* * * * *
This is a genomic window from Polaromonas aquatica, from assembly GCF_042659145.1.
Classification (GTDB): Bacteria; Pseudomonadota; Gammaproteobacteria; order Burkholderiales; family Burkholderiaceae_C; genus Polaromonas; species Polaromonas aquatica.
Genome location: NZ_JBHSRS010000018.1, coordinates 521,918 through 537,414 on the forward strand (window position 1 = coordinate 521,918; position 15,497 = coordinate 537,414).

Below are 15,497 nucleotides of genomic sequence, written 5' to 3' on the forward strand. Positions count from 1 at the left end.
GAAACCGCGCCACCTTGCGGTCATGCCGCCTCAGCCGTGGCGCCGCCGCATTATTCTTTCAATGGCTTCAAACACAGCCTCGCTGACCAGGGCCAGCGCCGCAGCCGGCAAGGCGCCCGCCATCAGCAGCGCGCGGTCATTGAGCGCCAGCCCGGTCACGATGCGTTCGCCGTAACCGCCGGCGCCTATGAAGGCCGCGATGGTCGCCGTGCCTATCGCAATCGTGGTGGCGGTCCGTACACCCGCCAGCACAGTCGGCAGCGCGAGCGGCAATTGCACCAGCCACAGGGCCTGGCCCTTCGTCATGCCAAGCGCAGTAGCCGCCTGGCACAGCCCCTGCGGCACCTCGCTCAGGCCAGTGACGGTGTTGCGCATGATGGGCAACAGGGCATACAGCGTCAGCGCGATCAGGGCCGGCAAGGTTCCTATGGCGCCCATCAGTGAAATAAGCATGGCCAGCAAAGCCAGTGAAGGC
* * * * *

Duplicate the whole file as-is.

This is a genomic window from Polaromonas aquatica, from assembly GCF_042659145.1.
Classification (GTDB): Bacteria; Pseudomonadota; Gammaproteobacteria; order Burkholderiales; family Burkholderiaceae_C; genus Polaromonas; species Polaromonas aquatica.
Genome location: NZ_JBHSRS010000018.1, coordinates 521,918 through 537,414 on the forward strand (window position 1 = coordinate 521,918; position 15,497 = coordinate 537,414).

Below are 15,497 nucleotides of genomic sequence, written 5' to 3' on the forward strand. Positions count from 1 at the left end.
GAAACCGCGCCACCTTGCGGTCATGCCGCCTCAGCCGTGGCGCCGCCGCATTATTCTTTCAATGGCTTCAAACACAGCCTCGCTGACCAGGGCCAGCGCCGCAGCCGGCAAGGCGCCCGCCATCAGCAGCGCGCGGTCATTGAGCGCCAGCCCGGTCACGATGCGTTCGCCGTAACCGCCGGCGCCTATGAAGGCCGCGATGGTCGCCGTGCCTATCGCAATCGTGGTGGCGGTCCGTACACCCGCCAGCACAGTCGGCAGCGCGAGCGGCAATTGCACCAGCCACAGGGCCTGGCCCTTCGTCATGCCAAGCGCAGTAGCCGCCTGGCACAGCCCCTGCGGCACCTCGCTCAGGCCAGTGACGGTGTTGCGCATGATGGGCAACAGGGCATACAGCGTCAGCGCGATCAGGGCCGGCAAGGTTCCTATGGCGCCCATCAGTGAAATAAGCATGGCCAGCAAAGCCAGTGAAGGC